Please visit the NCBR website for more great info about Catahoula Bulldogs, download the NCBR Rulebook to access the Official Catahoula Bulldog breed standard. 


 On this website we guarantee what you see is what you get. We believe in CORRECTLY REPRESENTING our dogs, that's why you see their pedigrees, you see photos of them, and you see exactly what percentage they are.

We keep track of what percentage of what breed they are although many of our dogs are already a few generations of catahoula bulldog so the percentages are more blended than direct crosses. 




                                                    OUR DOGS

We use our Catahoula  Bulldogs for cattle work, hunting and blood trail. 
Not all dogs on this page are used for breeding.



25% Catahoula
75% American Bulldog 
NCBR Registered
Grey brindle merle, grey merle and white trim. 
Amber eyes






56.25% Catahoula
43.75% American Bulldog
NCBR Registered
 Brindle, White Trim
Brown Eyes, Natural Bob Tail




62.5% Catahoula
37.5% American Bulldog
NCBR Registered
blue leopard with white trim
blue/brown cracked eyes


31.25% Catahoula Leopard Dog
68.75% American Bulldog
NCBR Registered
Amber and blue cracked eyes


50% Catahoula Leopard Dog
50% American Bulldog
NCBR Registered
White with black brindle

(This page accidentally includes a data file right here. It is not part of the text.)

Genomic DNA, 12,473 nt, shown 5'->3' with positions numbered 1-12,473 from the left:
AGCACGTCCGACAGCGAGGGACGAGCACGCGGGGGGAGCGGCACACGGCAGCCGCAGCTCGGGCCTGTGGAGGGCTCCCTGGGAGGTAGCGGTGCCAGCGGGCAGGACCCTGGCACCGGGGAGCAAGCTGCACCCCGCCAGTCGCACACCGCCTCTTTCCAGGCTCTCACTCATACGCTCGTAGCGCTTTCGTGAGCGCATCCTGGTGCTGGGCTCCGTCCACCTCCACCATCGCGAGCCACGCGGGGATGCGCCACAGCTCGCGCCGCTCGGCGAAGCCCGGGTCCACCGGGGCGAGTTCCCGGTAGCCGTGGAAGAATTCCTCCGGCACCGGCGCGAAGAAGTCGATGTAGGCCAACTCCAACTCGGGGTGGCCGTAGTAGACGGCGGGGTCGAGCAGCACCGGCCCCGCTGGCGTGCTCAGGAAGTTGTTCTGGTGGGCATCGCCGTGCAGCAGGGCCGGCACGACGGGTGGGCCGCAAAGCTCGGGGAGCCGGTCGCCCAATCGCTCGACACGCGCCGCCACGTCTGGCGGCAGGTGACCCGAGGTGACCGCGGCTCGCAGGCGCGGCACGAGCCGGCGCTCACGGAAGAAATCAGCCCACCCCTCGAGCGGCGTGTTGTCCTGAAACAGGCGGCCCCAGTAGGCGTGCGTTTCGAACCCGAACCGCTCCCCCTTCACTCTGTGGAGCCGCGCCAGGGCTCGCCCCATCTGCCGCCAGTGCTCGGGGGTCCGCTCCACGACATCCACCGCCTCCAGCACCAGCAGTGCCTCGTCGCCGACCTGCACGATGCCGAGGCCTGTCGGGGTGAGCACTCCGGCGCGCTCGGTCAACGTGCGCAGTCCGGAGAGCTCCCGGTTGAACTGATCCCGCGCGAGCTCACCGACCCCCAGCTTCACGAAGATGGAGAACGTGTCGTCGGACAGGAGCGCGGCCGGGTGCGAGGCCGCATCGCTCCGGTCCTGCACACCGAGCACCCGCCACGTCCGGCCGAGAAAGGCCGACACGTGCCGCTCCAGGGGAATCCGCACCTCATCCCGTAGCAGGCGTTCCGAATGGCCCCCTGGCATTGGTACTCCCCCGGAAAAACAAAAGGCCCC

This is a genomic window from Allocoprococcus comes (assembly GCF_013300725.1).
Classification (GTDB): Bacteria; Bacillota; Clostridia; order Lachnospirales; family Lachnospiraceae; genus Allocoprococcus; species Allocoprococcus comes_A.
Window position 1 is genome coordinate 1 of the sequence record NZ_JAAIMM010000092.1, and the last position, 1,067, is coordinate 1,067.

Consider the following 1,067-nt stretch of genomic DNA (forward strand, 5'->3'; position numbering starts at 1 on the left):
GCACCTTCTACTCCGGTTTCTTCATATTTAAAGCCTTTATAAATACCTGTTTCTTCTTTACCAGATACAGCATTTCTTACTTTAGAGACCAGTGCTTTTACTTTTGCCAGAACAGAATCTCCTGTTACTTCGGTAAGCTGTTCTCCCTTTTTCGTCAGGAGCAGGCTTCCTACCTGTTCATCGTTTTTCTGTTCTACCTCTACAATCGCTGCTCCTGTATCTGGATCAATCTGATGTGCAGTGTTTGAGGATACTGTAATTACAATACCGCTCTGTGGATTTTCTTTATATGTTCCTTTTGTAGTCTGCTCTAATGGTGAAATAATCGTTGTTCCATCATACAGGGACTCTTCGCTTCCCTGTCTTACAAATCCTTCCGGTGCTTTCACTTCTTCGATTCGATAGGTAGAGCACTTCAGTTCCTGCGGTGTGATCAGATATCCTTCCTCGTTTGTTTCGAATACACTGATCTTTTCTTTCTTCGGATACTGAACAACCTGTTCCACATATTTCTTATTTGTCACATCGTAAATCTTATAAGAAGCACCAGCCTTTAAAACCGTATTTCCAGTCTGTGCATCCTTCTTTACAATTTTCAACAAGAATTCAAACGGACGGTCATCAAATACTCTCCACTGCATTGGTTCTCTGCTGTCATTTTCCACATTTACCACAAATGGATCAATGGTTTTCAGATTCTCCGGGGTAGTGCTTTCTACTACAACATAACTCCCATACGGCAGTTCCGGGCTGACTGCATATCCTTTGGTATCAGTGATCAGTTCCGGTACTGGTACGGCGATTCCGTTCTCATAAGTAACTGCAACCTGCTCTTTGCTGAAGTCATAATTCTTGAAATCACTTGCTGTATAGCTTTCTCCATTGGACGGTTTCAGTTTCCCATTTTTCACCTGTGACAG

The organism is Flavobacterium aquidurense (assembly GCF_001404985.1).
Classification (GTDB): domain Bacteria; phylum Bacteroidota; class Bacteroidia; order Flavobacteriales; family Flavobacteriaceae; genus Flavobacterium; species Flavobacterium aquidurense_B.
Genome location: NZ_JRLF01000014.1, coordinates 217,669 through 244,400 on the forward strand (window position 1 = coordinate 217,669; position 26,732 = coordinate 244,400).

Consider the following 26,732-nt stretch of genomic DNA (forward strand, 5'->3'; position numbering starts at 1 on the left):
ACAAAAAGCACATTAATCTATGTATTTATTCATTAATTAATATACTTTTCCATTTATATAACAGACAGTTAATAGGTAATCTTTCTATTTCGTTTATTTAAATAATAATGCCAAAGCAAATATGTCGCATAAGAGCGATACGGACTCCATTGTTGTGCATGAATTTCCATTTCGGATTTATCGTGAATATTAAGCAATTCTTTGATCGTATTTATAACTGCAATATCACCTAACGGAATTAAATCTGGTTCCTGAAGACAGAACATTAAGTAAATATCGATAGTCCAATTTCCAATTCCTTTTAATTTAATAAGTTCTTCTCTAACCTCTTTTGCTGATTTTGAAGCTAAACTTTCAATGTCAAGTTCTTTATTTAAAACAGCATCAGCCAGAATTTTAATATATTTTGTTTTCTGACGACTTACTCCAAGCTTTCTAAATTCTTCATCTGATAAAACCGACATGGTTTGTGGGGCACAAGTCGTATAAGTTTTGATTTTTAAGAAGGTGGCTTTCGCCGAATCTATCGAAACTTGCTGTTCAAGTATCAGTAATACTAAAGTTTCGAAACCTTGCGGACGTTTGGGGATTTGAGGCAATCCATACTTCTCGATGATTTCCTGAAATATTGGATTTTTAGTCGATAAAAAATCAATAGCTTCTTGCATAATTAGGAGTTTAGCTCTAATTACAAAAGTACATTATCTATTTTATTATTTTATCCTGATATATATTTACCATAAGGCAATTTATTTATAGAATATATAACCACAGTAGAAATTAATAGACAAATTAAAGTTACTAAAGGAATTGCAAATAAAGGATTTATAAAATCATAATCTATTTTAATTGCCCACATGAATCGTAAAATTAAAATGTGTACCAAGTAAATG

brown eyes





62.5% Catahoula
37.5% American Bulldog
NCBR Registered
brindle patchwok with grey merle and white trim
One amber eye, one marbled amber/breen/blue




62.5% Catahoula
37.5% American Bulldog

NCBR Registered        OFA GOOD

 Blue Brindle Patchwork/blue merle trim/ white trim
Double glass eyes




Here are the American Bulldogs we own.



CH TK's Oquirrh Mountain Crusher 

PENN Hip: .40/.40
White with Brindle eye patch
UKC, NKC Registered



Planned Catahoula Bulldog Breeding


WAVIN KS HOOEY (Wavin Ks Tough Enough x Wilsons Winchester)


TPK BARRACUDA (Panhead's Windsor x WSKs My Blue Heaven)


This will be a 6th generation Catahoula Bulldog cross!  Hooey and Cuda are beautiful and hard working Catahoula Bulldogs with great dispositions.  Their bloodlines are made up of foundation Catahoula Bulldogs and boast only "Old Southern" American Bulldog blood, with no "modern" influence.  Contact us to have your name put on the waiting list. wavin_k@hotmail.com 










Check AVAILABLE DOGS and NURSERY for more updates!




Catahoula Bulldog OR NOT Catahoula Bulldog, That Is The Question   --  By: Kacy Hatten

CB Or Not CB, That Is The Question

A guide for selecting, breeding, and evaluating the authenticity of Catahoula Bulldogs and their breeders.